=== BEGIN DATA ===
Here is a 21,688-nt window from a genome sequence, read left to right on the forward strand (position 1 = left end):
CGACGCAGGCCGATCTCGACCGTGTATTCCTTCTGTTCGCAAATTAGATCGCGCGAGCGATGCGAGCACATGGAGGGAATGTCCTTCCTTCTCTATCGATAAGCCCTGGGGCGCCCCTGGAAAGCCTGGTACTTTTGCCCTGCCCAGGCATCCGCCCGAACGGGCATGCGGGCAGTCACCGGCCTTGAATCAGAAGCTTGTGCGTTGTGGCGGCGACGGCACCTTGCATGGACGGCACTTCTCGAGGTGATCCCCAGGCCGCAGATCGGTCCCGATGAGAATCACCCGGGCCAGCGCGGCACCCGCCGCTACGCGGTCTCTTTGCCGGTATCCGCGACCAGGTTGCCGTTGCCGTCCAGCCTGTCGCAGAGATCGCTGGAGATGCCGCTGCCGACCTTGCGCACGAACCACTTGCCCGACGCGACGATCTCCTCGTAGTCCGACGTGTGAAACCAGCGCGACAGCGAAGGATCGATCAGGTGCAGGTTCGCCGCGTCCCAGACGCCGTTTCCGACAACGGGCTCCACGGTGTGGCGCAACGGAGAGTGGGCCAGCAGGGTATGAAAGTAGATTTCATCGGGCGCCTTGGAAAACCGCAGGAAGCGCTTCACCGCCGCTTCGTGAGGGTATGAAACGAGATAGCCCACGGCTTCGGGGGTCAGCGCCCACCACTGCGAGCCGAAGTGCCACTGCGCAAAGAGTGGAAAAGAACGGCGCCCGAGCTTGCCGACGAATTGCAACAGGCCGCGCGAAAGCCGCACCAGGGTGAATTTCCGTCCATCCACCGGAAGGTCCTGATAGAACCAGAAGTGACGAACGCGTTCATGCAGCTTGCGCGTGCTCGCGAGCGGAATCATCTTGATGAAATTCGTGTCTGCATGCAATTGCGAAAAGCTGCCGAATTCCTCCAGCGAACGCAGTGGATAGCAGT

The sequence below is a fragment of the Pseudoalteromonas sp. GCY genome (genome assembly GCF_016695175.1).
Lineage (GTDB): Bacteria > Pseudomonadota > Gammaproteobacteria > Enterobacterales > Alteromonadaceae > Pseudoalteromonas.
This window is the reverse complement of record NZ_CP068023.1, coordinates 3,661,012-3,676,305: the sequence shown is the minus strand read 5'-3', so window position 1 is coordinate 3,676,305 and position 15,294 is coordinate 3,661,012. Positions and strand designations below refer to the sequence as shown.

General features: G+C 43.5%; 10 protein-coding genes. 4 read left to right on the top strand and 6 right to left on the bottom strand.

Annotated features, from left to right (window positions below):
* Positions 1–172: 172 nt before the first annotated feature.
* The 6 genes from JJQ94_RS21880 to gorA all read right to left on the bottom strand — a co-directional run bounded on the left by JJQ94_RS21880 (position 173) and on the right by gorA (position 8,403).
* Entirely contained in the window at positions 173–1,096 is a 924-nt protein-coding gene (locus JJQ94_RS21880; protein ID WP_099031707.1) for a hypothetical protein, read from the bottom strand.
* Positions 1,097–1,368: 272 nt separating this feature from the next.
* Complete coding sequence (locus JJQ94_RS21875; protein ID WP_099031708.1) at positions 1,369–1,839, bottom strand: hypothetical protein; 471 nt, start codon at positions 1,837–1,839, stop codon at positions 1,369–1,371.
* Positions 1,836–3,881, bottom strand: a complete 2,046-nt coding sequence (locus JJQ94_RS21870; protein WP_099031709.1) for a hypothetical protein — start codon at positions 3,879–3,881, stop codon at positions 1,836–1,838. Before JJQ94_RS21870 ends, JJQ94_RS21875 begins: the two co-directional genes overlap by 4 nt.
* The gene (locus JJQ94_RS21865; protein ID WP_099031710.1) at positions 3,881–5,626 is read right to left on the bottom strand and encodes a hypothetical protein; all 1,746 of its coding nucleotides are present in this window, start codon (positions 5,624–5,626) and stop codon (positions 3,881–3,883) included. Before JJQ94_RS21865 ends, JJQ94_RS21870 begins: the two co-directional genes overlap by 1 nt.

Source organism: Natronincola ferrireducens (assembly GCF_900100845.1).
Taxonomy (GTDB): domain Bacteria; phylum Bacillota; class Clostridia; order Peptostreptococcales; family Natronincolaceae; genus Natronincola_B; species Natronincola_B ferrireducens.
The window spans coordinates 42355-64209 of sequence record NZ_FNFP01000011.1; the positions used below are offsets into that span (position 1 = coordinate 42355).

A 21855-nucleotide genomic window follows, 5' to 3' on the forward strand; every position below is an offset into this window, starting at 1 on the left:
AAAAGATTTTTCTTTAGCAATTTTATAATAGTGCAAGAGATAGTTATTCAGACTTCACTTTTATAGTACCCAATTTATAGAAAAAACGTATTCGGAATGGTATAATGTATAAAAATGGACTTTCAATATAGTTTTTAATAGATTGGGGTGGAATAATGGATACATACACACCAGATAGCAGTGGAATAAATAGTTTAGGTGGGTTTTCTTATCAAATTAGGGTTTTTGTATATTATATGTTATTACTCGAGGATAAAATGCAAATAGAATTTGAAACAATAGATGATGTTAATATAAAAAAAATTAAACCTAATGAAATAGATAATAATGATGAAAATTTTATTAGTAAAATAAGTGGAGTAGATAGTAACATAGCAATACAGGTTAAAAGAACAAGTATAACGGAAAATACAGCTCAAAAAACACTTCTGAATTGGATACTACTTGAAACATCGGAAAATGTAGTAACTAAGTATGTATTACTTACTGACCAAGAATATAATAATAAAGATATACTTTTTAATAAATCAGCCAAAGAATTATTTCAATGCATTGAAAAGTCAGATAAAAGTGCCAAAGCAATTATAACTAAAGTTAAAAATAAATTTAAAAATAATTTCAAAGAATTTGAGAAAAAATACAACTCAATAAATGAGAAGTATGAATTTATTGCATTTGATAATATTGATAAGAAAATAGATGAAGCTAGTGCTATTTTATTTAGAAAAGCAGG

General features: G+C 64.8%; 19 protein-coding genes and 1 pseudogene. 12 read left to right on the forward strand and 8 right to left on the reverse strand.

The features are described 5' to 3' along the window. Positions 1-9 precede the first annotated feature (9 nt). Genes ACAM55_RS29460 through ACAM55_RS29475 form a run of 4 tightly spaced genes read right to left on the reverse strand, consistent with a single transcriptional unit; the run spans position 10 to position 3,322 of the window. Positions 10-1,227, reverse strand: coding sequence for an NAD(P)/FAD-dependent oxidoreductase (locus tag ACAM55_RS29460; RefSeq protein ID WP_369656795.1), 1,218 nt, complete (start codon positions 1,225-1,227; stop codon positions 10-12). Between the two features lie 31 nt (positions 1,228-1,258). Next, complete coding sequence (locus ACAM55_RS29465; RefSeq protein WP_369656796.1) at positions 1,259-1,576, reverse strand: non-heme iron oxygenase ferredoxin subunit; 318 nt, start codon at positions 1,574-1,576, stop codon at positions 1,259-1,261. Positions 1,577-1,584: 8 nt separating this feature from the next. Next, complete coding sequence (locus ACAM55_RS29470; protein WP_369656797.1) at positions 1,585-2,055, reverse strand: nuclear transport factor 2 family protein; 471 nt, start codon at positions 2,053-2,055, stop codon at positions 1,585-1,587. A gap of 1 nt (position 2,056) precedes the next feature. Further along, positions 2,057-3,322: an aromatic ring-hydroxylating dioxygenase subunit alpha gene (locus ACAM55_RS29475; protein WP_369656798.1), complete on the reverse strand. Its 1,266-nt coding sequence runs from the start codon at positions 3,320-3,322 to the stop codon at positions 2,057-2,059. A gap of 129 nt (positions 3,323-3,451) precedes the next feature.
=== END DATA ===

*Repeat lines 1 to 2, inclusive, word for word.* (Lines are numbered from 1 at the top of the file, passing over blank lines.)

Here is a 21,688-nt window from a genome sequence, read left to right on the forward strand (position 1 = left end):
CGACGCAGGCCGATCTCGACCGTGTATTCCTTCTGTTCGCAAATTAGATCGCGCGAGCGATGCGAGCACATGGAGGGAATGTCCTTCCTTCTCTATCGATAAGCCCTGGGGCGCCCCTGGAAAGCCTGGTACTTTTGCCCTGCCCAGGCATCCGCCCGAACGGGCATGCGGGCAGTCACCGGCCTTGAATCAGAAGCTTGTGCGTTGTGGCGGCGACGGCACCTTGCATGGACGGCACTTCTCGAGGTGATCCCCAGGCCGCAGATCGGTCCCGATGAGAATCACCCGGGCCAGCGCGGCACCCGCCGCTACGCGGTCTCTTTGCCGGTATCCGCGACCAGGTTGCCGTTGCCGTCCAGCCTGTCGCAGAGATCGCTGGAGATGCCGCTGCCGACCTTGCGCACGAACCACTTGCCCGACGCGACGATCTCCTCGTAGTCCGACGTGTGAAACCAGCGCGACAGCGAAGGATCGATCAGGTGCAGGTTCGCCGCGTCCCAGACGCCGTTTCCGACAACGGGCTCCACGGTGTGGCGCAACGGAGAGTGGGCCAGCAGGGTATGAAAGTAGATTTCATCGGGCGCCTTGGAAAACCGCAGGAAGCGCTTCACCGCCGCTTCGTGAGGGTATGAAACGAGATAGCCCACGGCTTCGGGGGTCAGCGCCCACCACTGCGAGCCGAAGTGCCACTGCGCAAAGAGTGGAAAAGAACGGCGCCCGAGCTTGCCGACGAATTGCAACAGGCCGCGCGAAAGCCGCACCAGGGTGAATTTCCGTCCATCCACCGGAAGGTCCTGATAGAACCAGAAGTGACGAACGCGTTCATGCAGCTTGCGCGTGCTCGCGAGCGGAATCATCTTGATGAAATTCGTGTCTGCATGCAATTGCGAAAAGCTGCCGAATTCCTCCAGCGAACGCAGTGGATAGCAGT